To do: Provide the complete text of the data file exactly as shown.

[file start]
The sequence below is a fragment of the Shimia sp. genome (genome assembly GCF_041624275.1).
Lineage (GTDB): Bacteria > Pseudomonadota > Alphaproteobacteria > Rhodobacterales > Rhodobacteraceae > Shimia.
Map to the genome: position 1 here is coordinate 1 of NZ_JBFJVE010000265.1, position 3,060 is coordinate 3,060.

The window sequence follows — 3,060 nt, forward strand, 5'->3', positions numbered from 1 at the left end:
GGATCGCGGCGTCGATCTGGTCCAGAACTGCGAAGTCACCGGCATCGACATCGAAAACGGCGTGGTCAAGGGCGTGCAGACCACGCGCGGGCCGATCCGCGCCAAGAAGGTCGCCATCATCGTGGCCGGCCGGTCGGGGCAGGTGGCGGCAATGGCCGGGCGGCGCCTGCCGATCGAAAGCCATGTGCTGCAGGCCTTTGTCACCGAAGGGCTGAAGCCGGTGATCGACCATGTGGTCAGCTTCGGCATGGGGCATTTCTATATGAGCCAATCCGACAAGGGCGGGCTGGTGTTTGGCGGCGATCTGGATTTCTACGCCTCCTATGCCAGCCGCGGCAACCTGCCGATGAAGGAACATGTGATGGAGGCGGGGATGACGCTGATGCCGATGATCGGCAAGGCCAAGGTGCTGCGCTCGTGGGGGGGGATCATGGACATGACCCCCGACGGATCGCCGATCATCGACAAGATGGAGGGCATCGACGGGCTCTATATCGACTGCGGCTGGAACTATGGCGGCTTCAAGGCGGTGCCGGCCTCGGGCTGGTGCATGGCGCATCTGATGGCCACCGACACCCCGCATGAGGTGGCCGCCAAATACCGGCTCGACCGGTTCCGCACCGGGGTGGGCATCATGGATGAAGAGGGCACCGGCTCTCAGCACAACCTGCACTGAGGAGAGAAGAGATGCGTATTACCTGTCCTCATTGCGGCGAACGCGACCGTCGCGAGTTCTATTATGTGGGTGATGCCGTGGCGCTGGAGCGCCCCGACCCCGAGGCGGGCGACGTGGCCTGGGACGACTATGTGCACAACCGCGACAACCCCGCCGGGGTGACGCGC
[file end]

The sequence below is a fragment of the Shimia sp. genome (genome assembly GCF_041624275.1).
Lineage (GTDB): Bacteria > Pseudomonadota > Alphaproteobacteria > Rhodobacterales > Rhodobacteraceae > Shimia.
Map to the genome: position 1 here is coordinate 1 of NZ_JBFJVE010000265.1, position 3,060 is coordinate 3,060.

The window sequence follows — 3,060 nt, forward strand, 5'->3', positions numbered from 1 at the left end:
GGATCGCGGCGTCGATCTGGTCCAGAACTGCGAAGTCACCGGCATCGACATCGAAAACGGCGTGGTCAAGGGCGTGCAGACCACGCGCGGGCCGATCCGCGCCAAGAAGGTCGCCATCATCGTGGCCGGCCGGTCGGGGCAGGTGGCGGCAATGGCCGGGCGGCGCCTGCCGATCGAAAGCCATGTGCTGCAGGCCTTTGTCACCGAAGGGCTGAAGCCGGTGATCGACCATGTGGTCAGCTTCGGCATGGGGCATTTCTATATGAGCCAATCCGACAAGGGCGGGCTGGTGTTTGGCGGCGATCTGGATTTCTACGCCTCCTATGCCAGCCGCGGCAACCTGCCGATGAAGGAACATGTGATGGAGGCGGGGATGACGCTGATGCCGATGATCGGCAAGGCCAAGGTGCTGCGCTCGTGGGGGGGGATCATGGACATGACCCCCGACGGATCGCCGATCATCGACAAGATGGAGGGCATCGACGGGCTCTATATCGACTGCGGCTGGAACTATGGCGGCTTCAAGGCGGTGCCGGCCTCGGGCTGGTGCATGGCGCATCTGATGGCCACCGACACCCCGCATGAGGTGGCCGCCAAATACCGGCTCGACCGGTTCCGCACCGGGGTGGGCATCATGGATGAAGAGGGCACCGGCTCTCAGCACAACCTGCACTGAGGAGAGAAGAGATGCGTATTACCTGTCCTCATTGCGGCGAACGCGACCGTCGCGAGTTCTATTATGTGGGTGATGCCGTGGCGCTGGAGCGCCCCGACCCCGAGGCGGGCGACGTGGCCTGGGACGACTATGTGCACAACCGCGACAACCCCGCCGGGGTGACGCGC